Clarence Strait

Clarence Strait, originally Duke of Clarence Strait, is a strait in southeastern Alaska, in the United States in the Alexander Archipelago. The strait separates Prince of Wales Island, on the west side, from Revillagigedo Island and Annette Island, on the east side. Clarence Strait is 126 miles (203 km) long, extending from Dixon Entrance to Sumner Strait.

Clarence Strait was named in 1793 by George Vancouver in honor of Prince William, Duke of Clarence. Jacinto CaamaƱo, who had explored the region a year before Vancouver, named the strait Entrada de Nuestra Senora del Carmen.

The Guard Island Light and Lincoln Rocks Light, both located adjacent to Clarence Strait, were important aids-to-navigation in the Clarence Strait area in the pre-automated era.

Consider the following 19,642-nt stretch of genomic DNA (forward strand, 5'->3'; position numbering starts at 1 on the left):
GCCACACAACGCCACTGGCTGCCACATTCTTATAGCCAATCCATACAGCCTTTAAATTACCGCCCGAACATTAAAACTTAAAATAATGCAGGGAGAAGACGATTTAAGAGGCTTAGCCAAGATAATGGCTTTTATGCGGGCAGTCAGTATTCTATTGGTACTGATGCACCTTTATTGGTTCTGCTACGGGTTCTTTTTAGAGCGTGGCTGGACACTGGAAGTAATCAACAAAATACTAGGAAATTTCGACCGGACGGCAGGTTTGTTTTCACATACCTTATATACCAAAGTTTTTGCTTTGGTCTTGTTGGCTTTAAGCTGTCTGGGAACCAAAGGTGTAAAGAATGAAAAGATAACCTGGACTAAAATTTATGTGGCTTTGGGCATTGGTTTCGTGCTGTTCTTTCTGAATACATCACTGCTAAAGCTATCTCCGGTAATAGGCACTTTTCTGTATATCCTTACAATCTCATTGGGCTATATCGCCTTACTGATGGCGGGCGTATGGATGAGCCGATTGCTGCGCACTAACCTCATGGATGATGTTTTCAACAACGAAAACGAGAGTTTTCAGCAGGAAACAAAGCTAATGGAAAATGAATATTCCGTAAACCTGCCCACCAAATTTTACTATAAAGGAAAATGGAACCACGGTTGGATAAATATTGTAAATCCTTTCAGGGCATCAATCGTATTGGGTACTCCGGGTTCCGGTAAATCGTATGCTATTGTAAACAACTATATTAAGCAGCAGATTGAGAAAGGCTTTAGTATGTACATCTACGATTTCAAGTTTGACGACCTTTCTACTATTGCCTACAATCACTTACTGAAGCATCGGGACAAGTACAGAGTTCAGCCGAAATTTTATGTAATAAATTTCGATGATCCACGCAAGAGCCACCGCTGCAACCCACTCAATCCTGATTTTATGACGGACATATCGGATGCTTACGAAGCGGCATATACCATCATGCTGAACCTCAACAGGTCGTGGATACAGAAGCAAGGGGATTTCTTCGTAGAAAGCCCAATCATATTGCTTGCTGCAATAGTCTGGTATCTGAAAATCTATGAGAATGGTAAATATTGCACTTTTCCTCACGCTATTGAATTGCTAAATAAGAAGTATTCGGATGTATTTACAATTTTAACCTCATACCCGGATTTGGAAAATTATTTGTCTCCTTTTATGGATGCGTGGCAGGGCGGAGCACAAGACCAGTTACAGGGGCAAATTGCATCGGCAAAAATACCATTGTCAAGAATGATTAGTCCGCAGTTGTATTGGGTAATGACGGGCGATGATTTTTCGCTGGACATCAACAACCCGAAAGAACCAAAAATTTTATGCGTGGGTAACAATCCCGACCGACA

Read more about Clarence Strait:  Swimming

Other articles related to "clarence strait, strait":

Clarence Strait (disambiguation)
... Clarence Strait is a strait in southeastern Alaska ... Clarence Strait may also refer to Clarence Strait (Northern Territory), Australia Clarence Strait (Iran) ...
Clarence Strait - Swimming
... The Clarence Strait was first crossed by swimmer Michelle Macy in 6 hours and 46 minuteson 2010-07-05 ...

Famous quotes containing the words strait and/or clarence:

    We approached the Indian Island through the narrow strait called “Cook.” He said, “I ‘xpect we take in some water there, river so high,—never see it so high at this season. Very rough water there, but short; swamp steamboat once. Don’t paddle till I tell you, then you paddle right along.” It was a very short rapid. When we were in the midst of it he shouted “paddle,” and we shot through without taking in a drop.
    Henry David Thoreau (1817–1862)

    Roll forth, my song, like the rushing river,
    That sweeps along to the mighty sea;
    —James Clarence Mangan (1803–1849)